In accordance with 5 CFR 1320.8(d), FDA published a 60-day notice for public comment in the FEDERAL REGISTER of June 12, 2017 (82 FR 26934). Comments received along with our responses to the comments are provided below. For brevity, some public comments are paraphrased and therefore may not reflect the exact language used by the commenter. We assure commenters that the entirety of their comments was considered even if not fully captured by our paraphrasing. The following acronyms are used here: FRN = Federal Register Notice; DTC = direct-to-consumer; FDA and “The Agency” = Food and Drug Administration; OPDP = FDA’s Office of Prescription Drug Promotion.

Comment 1a, tracking number 1k1-8y16-3nqx (summarized): The commenter expresses support for FDA’s collective research and welcomes the Agency’s current proposed survey examining adequate provision.

Response to Comment 1a: We appreciate and thank the commenter for their support.

Comment 1b (verbatim): Throughout the main survey questionnaire, some questions ask about ability to obtain information on prescription drugs after seeing an advertisement on television. These questions presume access to a television. If understanding this process of first seeing an ad on TV then searching for information is the key objective, we suggest in the screening criteria ensuring all respondents have access to a TV and/or watch television on a regular basis.

Response to Comment 1b: We have added a screening question to confirm that participants watch television at least occasionally.

Comment 1c (verbatim): As currently outlined, the sample frame is relatively broad in that it includes those who possibly do not have experience with prescription medications or experience searching for prescription medication information. Respondents without experience in this area could provide speculative responses to many questions, and thus, [the commenter] suggests that they are outside of the scope. To address this, we recommend adding a screening question or questions to include only those who have had at least one medical condition which has required prescription medication within the last 12 months.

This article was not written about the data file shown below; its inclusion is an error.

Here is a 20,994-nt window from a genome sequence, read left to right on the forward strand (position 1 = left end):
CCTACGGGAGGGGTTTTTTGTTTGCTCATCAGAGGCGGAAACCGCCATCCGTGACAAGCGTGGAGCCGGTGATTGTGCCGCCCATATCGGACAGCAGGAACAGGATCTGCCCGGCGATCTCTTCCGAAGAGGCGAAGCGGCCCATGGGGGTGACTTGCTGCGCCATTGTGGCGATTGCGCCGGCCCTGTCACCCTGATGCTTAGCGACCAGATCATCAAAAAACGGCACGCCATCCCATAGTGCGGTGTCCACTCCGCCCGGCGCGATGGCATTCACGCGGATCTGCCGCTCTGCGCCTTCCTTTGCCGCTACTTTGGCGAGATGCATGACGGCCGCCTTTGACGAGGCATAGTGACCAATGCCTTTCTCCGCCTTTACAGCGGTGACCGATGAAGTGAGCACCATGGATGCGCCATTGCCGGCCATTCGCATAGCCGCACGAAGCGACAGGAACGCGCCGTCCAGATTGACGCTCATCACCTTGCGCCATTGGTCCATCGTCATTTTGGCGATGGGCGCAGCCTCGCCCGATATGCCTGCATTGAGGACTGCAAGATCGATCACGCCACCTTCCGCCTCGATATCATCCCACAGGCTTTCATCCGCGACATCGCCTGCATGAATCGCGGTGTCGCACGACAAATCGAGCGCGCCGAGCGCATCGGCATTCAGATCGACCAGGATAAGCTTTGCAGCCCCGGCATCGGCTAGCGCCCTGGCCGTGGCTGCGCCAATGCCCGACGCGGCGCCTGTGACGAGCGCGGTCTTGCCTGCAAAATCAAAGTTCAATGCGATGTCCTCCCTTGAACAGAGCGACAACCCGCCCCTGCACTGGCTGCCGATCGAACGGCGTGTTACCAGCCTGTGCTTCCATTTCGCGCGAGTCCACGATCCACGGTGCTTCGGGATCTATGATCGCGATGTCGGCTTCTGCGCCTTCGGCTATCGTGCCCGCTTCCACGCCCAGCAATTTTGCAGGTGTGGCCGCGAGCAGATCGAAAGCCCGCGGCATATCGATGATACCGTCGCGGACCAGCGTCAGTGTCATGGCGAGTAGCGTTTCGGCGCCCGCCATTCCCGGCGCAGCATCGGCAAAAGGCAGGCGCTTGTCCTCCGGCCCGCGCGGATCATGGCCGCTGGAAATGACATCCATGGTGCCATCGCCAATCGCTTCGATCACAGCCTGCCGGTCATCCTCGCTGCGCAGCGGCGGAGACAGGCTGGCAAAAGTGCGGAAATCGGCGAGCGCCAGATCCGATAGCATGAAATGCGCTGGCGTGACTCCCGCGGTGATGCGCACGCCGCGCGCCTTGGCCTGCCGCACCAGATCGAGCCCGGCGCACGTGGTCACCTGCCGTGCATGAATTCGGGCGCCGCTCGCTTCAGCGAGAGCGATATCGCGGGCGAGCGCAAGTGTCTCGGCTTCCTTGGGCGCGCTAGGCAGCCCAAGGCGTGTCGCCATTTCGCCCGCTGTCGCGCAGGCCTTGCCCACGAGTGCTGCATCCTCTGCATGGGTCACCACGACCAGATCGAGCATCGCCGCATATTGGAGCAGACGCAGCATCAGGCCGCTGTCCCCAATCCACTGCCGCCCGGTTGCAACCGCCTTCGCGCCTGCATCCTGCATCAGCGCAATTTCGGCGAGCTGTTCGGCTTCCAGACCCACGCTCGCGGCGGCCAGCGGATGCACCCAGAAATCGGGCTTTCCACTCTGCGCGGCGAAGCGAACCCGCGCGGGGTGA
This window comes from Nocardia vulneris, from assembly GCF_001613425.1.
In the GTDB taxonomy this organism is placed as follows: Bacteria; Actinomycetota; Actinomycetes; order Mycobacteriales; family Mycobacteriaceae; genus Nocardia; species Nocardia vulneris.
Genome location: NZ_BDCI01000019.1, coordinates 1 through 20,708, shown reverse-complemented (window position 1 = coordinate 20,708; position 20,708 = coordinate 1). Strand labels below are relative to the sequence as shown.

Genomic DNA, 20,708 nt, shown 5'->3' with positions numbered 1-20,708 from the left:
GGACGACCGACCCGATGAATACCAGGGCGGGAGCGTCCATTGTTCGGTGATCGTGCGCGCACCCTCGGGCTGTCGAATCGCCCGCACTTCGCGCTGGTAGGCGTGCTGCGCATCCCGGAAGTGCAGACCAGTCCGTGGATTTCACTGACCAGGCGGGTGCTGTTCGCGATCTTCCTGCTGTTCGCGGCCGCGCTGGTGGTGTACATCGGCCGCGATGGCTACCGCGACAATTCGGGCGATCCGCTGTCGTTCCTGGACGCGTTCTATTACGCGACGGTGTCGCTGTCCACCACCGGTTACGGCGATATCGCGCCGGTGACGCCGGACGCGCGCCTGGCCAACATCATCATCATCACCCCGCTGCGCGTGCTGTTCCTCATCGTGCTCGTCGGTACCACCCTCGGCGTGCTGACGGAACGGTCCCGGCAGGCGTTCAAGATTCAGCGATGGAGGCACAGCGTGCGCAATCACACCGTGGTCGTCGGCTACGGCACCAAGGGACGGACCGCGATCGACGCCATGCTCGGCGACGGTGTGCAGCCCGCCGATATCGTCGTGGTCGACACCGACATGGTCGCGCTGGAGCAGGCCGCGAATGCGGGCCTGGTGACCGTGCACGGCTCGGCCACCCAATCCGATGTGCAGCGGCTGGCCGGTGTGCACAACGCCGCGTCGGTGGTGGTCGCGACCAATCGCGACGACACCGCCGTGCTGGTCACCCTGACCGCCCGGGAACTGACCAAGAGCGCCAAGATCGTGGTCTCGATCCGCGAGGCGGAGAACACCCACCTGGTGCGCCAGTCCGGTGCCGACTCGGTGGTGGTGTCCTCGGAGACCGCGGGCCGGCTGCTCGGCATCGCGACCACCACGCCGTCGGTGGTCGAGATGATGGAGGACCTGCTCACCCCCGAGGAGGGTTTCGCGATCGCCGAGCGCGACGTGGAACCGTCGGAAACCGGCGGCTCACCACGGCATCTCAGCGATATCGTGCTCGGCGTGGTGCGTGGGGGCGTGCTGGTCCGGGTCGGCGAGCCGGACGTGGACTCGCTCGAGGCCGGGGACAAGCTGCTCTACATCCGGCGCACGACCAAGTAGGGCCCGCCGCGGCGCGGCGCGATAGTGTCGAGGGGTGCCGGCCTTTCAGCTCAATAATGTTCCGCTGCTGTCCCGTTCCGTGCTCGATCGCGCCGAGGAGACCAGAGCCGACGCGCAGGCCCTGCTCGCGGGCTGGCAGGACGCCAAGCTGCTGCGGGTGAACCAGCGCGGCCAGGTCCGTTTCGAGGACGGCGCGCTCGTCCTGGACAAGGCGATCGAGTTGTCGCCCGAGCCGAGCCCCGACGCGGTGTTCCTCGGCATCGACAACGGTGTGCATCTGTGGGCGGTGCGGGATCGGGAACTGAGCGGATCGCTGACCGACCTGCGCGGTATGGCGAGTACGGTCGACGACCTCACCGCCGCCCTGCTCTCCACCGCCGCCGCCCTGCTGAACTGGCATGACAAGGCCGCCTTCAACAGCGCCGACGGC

Response to Comment 1c: To ensure a motivated sample, we included a question to screen for past or present prescription drug use.

Comment 1d (verbatim): The purpose of the secondary objective of the study pertaining to risk statements is not entirely clear. Since the sample frame is not restricted to those who suffer from a condition which could be helped by the mock drug, responses have the possibility to be speculative and reflect bias of people coming in to the study rather than what is intended. For instance, respondents who happen to be within a population targeted by the major statements are reasonably more likely to report a higher likelihood of experiencing a stated side effect and reporting a higher seriousness of them, biasing experiment responses.